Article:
# Boxplots In R

Last Updated 2020-05-17Box plots are pretty straightforward to plot.

boxplot syntax in R is boxplot()

Box plots in R fall in to following categories.

**Single Box Plot In R****Multiple Box Plots In R**

For this tutorial, I will use stocks data which i downloaded from Kaggle.

Let us read our csv file for stock "Google" and convert the data in to dataframe.

```
stock.data <- read.csv('data/individual_stocks_5yr/individual_stocks_5yr/GOOGL_data.csv')
```

```
stock.data.df <- data.frame(stock.data)
```

Let us look at first two rows of our stock data.

```
head(stock.data.df,2)
```

Ok, Let us draw the box plot for high price.

```
boxplot(stock.data.df$high)
```

Box plots show us the summary of data. There are 5 important points to note down in box plot.

**Minimum** : the lowest data point excluding any outliers.

**Maximum** : the largest data point excluding any outliers.

**Median (Q2 / 50th Percentile)** : the middle value of the dataset.

**Body : **25%-75% percentile value of the dataset**.**

**Whiskers: **vertical lines outside the body above and below are called whiskers.

## How to plot horizontal Boxplot in R

To rotate the direction, just pass an option, horizontal = TRUE to the boxplot function. We can also control color and mention many other options such as xlab for x axis labeling, ylab for y axis labeling etc. Please do help(text) to find more about other options.

```
boxplot(stock.data.df$high,main = "Box Plot In R Of (GOOGL High Price)",
xlab = "GOOGL High Price",
col = "red",
border = "brown",
horizontal = TRUE,
notch = TRUE)
```

## Multiple Boxplots in R

Let us say, we want to draw box plots for close, open, high and low prices all in one graph. This is how we do it...

```
close <- stock.data.df$close
open <- stock.data.df$open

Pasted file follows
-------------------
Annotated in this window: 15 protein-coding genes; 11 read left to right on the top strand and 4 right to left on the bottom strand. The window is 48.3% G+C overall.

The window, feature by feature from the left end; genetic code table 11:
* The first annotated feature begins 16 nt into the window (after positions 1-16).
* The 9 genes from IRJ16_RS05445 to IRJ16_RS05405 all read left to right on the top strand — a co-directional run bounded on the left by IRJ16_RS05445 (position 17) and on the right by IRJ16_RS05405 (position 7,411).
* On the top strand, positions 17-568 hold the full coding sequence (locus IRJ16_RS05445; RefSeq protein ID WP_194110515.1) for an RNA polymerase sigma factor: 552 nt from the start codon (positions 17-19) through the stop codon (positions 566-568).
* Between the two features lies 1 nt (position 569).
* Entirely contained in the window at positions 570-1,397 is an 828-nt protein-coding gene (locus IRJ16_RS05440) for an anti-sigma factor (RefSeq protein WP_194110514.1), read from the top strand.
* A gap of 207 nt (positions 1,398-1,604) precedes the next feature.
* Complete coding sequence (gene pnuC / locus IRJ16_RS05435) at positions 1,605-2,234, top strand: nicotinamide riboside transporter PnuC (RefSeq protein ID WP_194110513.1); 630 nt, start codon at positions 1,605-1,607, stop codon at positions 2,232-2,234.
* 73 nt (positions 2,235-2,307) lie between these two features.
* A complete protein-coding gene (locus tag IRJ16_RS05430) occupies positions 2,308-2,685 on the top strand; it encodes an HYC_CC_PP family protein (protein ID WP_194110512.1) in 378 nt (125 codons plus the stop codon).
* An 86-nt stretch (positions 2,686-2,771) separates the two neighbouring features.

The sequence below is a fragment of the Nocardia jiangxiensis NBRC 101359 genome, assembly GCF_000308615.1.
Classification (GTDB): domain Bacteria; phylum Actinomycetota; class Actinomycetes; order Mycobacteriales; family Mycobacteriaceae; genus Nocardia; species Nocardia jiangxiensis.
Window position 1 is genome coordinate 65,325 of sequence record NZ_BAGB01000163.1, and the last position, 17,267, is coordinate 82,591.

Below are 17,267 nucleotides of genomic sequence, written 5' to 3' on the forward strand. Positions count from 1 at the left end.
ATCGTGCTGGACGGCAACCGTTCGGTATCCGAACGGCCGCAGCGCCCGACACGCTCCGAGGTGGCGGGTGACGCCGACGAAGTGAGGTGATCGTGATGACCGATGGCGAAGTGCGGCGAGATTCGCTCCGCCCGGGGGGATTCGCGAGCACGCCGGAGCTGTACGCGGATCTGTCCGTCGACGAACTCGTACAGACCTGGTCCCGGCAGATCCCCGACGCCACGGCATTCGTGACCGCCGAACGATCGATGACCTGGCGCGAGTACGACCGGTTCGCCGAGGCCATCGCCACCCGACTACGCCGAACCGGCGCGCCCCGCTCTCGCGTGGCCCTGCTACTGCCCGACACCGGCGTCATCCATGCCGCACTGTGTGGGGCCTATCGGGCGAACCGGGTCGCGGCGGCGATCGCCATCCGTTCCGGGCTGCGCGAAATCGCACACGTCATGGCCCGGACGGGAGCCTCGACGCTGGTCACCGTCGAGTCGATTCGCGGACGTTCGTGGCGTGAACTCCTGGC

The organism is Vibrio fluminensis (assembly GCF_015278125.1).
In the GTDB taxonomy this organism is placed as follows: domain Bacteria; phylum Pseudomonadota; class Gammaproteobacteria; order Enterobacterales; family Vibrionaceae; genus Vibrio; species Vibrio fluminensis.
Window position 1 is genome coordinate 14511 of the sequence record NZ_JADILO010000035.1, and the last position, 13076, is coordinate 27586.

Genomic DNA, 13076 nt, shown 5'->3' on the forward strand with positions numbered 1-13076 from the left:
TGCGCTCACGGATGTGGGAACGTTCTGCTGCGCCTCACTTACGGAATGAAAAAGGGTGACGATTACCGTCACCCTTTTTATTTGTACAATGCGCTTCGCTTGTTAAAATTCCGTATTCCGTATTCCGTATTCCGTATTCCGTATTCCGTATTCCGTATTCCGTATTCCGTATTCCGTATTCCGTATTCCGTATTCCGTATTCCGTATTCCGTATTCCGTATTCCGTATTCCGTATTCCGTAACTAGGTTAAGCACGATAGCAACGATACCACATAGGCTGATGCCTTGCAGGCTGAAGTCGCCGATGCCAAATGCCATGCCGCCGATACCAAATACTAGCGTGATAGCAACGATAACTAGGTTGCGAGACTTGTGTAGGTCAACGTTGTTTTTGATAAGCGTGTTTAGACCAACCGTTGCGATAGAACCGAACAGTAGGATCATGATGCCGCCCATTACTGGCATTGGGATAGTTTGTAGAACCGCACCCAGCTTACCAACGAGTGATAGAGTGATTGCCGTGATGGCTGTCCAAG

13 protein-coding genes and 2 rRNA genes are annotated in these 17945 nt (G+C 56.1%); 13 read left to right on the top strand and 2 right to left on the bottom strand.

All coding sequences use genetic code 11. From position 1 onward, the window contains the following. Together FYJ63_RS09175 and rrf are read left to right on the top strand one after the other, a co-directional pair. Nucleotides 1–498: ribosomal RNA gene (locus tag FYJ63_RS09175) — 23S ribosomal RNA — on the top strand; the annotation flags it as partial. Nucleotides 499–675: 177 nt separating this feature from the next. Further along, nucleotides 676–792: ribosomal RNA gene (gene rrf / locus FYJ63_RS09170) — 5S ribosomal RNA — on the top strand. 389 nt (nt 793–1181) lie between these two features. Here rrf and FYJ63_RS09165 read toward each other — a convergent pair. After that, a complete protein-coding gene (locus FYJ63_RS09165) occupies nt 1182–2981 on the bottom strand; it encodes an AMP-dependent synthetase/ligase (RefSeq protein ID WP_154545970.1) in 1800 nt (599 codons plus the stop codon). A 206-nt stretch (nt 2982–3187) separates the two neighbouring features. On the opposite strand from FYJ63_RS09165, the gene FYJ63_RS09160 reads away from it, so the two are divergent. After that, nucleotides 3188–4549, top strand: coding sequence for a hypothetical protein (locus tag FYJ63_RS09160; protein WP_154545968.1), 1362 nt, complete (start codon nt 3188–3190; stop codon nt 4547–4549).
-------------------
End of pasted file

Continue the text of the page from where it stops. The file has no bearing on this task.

high <- stock.data.df$high
low <- stock.data.df$low
bplot <- boxplot(open,close,high,low,names = c("open","close","high","low"),main="Multiple Boxplots in R")
```

It is easy to compare data against multiple variables when we draw multiple boxplots in the same graph. As we can see above, all the variables have pretty much the same median and range.

However, we can also print the values of each box plot by using boxplot.stats function.

Let us check the boxplot stats for close price.

```
boxplot.stats(close)$stats
```

Starting from left to right: Above entries are min, low, median, high and max respectively.

## How to add text to multiple boxplots in R

Let us see if we can show these values on the boxplot itself. To do that, we will have to use text() function which takes above stats values. Check out the code below.

```
close <- stock.data.df$close
open <- stock.data.df$open
high <- stock.data.df$high
low <- stock.data.df$low
close_stats = boxplot.stats(close)$stats
open_stats = boxplot.stats(open)$stats
high_stats = boxplot.stats(high)$stats
low_stats = boxplot.stats(low)$stats
bplot <- boxplot(open,close,high,low,names = c("open","close","high","low"))
text(y=open_stats,labels=c(open_stats),x=1)
text(y=close_stats,labels=c(close_stats),x=2)
text(y=high_stats,labels=c(high_stats),x=3)
text(y=low_stats,labels=c(low_stats),x=4)
```

Note: in text() function y are the values from boxplot.stats() function and x denotes the indexing or positioning of individual box plots.

## Wrap Up!

I hope this tutorial has exposed you enough to explore more about R boxplots.

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